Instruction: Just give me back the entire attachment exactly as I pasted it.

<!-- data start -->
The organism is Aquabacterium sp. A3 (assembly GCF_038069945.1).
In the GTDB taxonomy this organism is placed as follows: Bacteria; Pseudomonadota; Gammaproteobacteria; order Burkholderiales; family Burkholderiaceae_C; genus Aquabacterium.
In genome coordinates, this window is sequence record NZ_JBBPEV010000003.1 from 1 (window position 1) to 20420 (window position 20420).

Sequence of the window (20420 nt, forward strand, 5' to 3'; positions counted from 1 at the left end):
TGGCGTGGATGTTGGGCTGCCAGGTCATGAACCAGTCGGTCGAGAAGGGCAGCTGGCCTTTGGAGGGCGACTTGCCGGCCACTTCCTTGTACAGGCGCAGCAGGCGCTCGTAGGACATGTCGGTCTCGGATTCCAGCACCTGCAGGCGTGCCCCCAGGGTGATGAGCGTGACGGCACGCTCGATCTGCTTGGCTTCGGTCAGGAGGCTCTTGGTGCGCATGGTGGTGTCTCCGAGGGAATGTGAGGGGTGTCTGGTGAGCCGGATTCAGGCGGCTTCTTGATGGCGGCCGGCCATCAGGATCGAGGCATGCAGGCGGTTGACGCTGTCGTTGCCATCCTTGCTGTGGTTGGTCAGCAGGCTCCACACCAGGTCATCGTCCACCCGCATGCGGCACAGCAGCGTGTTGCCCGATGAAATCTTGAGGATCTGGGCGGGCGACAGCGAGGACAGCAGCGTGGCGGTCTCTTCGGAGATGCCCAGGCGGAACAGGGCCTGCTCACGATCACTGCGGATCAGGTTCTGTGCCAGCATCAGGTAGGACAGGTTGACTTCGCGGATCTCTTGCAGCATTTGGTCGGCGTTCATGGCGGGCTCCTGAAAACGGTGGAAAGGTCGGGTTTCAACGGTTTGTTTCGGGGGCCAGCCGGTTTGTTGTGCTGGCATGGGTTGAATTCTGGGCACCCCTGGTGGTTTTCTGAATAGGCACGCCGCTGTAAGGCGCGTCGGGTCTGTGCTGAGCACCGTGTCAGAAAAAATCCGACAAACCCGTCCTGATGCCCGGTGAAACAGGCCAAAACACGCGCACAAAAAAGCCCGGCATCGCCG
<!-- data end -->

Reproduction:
The organism is Aquabacterium sp. A3 (assembly GCF_038069945.1).
In the GTDB taxonomy this organism is placed as follows: Bacteria; Pseudomonadota; Gammaproteobacteria; order Burkholderiales; family Burkholderiaceae_C; genus Aquabacterium.
In genome coordinates, this window is sequence record NZ_JBBPEV010000003.1 from 1 (window position 1) to 20420 (window position 20420).

Sequence of the window (20420 nt, forward strand, 5' to 3'; positions counted from 1 at the left end):
TGGCGTGGATGTTGGGCTGCCAGGTCATGAACCAGTCGGTCGAGAAGGGCAGCTGGCCTTTGGAGGGCGACTTGCCGGCCACTTCCTTGTACAGGCGCAGCAGGCGCTCGTAGGACATGTCGGTCTCGGATTCCAGCACCTGCAGGCGTGCCCCCAGGGTGATGAGCGTGACGGCACGCTCGATCTGCTTGGCTTCGGTCAGGAGGCTCTTGGTGCGCATGGTGGTGTCTCCGAGGGAATGTGAGGGGTGTCTGGTGAGCCGGATTCAGGCGGCTTCTTGATGGCGGCCGGCCATCAGGATCGAGGCATGCAGGCGGTTGACGCTGTCGTTGCCATCCTTGCTGTGGTTGGTCAGCAGGCTCCACACCAGGTCATCGTCCACCCGCATGCGGCACAGCAGCGTGTTGCCCGATGAAATCTTGAGGATCTGGGCGGGCGACAGCGAGGACAGCAGCGTGGCGGTCTCTTCGGAGATGCCCAGGCGGAACAGGGCCTGCTCACGATCACTGCGGATCAGGTTCTGTGCCAGCATCAGGTAGGACAGGTTGACTTCGCGGATCTCTTGCAGCATTTGGTCGGCGTTCATGGCGGGCTCCTGAAAACGGTGGAAAGGTCGGGTTTCAACGGTTTGTTTCGGGGGCCAGCCGGTTTGTTGTGCTGGCATGGGTTGAATTCTGGGCACCCCTGGTGGTTTTCTGAATAGGCACGCCGCTGTAAGGCGCGTCGGGTCTGTGCTGAGCACCGTGTCAGAAAAAATCCGACAAACCCGTCCTGATGCCCGGTGAAACAGGCCAAAACACGCGCACAAAAAAGCCCGGCATCGCCG